Libya: Misrata breathes as Gaddafi siege lifted
A home-made armoured car, with a heavy machine-gun welded to the back, screeches past us on the battle-ravaged streets of Misrata - a brand new "victory" rap anthem blaring from inside and four grinning faces peering out.
"Our revolutionary fighters - we pamper them now," says our local translator Abdullah Ali, with a mixture of pride and indulgent disapproval.
We've just enjoyed a helping of barbecued camel liver, served in the rubble of a bright yellow villa close to the wider devastation of Tripoli Street, where a group of local fighters have set up camp.
"The people bring them food every day," says Mr Ali. "We know we owe them so much."
It has taken us 34 hours to reach the besieged port of Misrata by sea, from the eastern city of Benghazi. We hitched a ride on a small, rusting fishing boat - packed with supplies and rebel fighters - which wallowed extravagantly in a gentle Mediterranean swell.
Misrata's large, commercial harbour has been mined and shelled by Col Gaddafi's forces in recent weeks, but our arrival, monitored by three Nato warships off the coast, went smoothly.
The captain, who had learnt his trade at a naval academy in Soviet Azerbaijan, led a big onboard cheer of relief.
It is three days now since the last bombardments struck the city. People here are enjoying their first nights of uninterrupted sleep in many weeks.
The city's rag-tag defenders, helped decisively by Nato airstrikes, have pushed Col Gaddafi's forces back out of rocket and artillery range on at least three fronts.
As we drive through the city - a complicated task given the maze of roadblocks and barriers - we can see dozens of queues forming, some outside bread shops, others by the side of the road, where lorries have brought eggs in from farms in newly seized territory to the west.
The siege of the city may have been lifted, but most supplies can only reach here by sea, and stocks of most goods remain worryingly low.
The local mobile phone system is down too. For many people that is just a minor additional inconvenience, but for the rebels - still dysfunctional at the best of times - it is clearly a big headache as they struggle to co-ordinate their disparate forces on multiple fronts.
With so many civilians crowding into the city from neighbouring towns, accommodation is scarce.
We spend our first night in the slightly surreal surroundings of a private clinic-cum-spa, a few doors down from one of the main hospitals. I get some sleep on a doctor's examination bed between rooms marked "bridal salon" and "tight chests."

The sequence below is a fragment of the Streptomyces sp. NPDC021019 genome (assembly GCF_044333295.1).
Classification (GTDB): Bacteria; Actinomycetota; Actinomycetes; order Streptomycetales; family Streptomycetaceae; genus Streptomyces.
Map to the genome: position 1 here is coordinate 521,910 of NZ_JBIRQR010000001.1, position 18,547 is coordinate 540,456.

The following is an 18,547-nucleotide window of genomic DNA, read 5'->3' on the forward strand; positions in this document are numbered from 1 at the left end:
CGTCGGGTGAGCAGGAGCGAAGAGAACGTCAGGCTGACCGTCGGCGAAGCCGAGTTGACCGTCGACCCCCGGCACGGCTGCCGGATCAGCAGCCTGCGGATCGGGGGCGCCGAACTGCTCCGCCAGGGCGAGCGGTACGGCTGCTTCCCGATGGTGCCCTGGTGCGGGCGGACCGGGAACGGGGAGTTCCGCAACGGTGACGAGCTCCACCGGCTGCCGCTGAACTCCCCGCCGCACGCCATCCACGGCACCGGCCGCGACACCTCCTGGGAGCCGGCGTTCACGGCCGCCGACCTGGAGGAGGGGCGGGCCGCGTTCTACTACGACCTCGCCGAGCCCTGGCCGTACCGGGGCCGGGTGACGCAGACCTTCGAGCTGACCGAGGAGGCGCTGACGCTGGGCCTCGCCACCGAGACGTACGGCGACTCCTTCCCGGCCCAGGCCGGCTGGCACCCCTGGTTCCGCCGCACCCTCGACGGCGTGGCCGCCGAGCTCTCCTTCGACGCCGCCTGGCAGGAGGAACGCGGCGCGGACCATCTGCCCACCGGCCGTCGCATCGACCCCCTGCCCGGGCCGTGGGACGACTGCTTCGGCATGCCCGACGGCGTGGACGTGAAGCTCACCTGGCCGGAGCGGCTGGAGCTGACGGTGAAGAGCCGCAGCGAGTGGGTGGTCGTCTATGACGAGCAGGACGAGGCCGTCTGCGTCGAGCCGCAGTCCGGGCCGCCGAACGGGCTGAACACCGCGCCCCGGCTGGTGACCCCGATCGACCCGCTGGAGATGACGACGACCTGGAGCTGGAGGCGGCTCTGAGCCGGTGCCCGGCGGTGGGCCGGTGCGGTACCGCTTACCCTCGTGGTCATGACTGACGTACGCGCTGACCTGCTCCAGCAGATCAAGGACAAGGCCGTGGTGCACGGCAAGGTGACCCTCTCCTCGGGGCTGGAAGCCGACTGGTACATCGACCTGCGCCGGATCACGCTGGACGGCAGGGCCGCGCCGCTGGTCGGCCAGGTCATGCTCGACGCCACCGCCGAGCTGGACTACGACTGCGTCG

The next morning I meet a five-year-old girl, who appears to be one of the last victims of Col Gaddafi's long and furious bombardment of Misrata - an offensive that may well feature in any future attempt to prosecute him for alleged war crimes.
Malak lost her right leg on Friday afternoon, when a Grad missile smashed through the wall of her home in a residential neighbourhood.
Later, her father, Mustapha Ashami, shows me the children's bedroom. Although Malak survived the explosion, her one-year old sister, Rudeyna, was killed on the spot, as was her three-year-old brother, Mohammed.
"I want to see Gaddafi killed - wiped off the face of the earth," he says.
But then he changes his mind. "He must be brought to justice and pay the penalty for his crimes."
On Tripoli Street - where the scars of war are at their most livid - residents have assembled a collection of munitions, some intact, others in pieces, and arranged them outside a bullet-riddled shop front into a makeshift display.
It is part memorial, part museum, part souvenir stall. Crowds gather each day to take photos and to wipe their feet on a large doormat bearing Col Gaddafi's image.
Nearby, Farouk Ben Attmeade swaggers past the crowds with a bandolier of bullets wrapped snugly round his chest. Like a surprising number of people here, he spent many years in Britain.
Two friends accompany him - one is a 19-year-old English student who took food to the frontlines during the heaviest fighting. The other is a 37-year-old postman-turned-sniper.
"We have defeated Gaddafi - his forces are scared of us now. There are none left. We are just waiting for orders from our government in Benghazi and we can advance," says Mr Attmeade.
But he acknowledges that will be hard without Nato's help, and refers obliquely to the tribal divisions that make it "complicated" to start moving onto other cities without "proper instructions."
From Misrata, rebel forces are pushing slowly towards the west and the south-east.
But for now it remains unclear whether they are simply strengthening their grip on areas around their home city, or laying the foundations for a bigger and more decisive offensive into the heart of western Libya.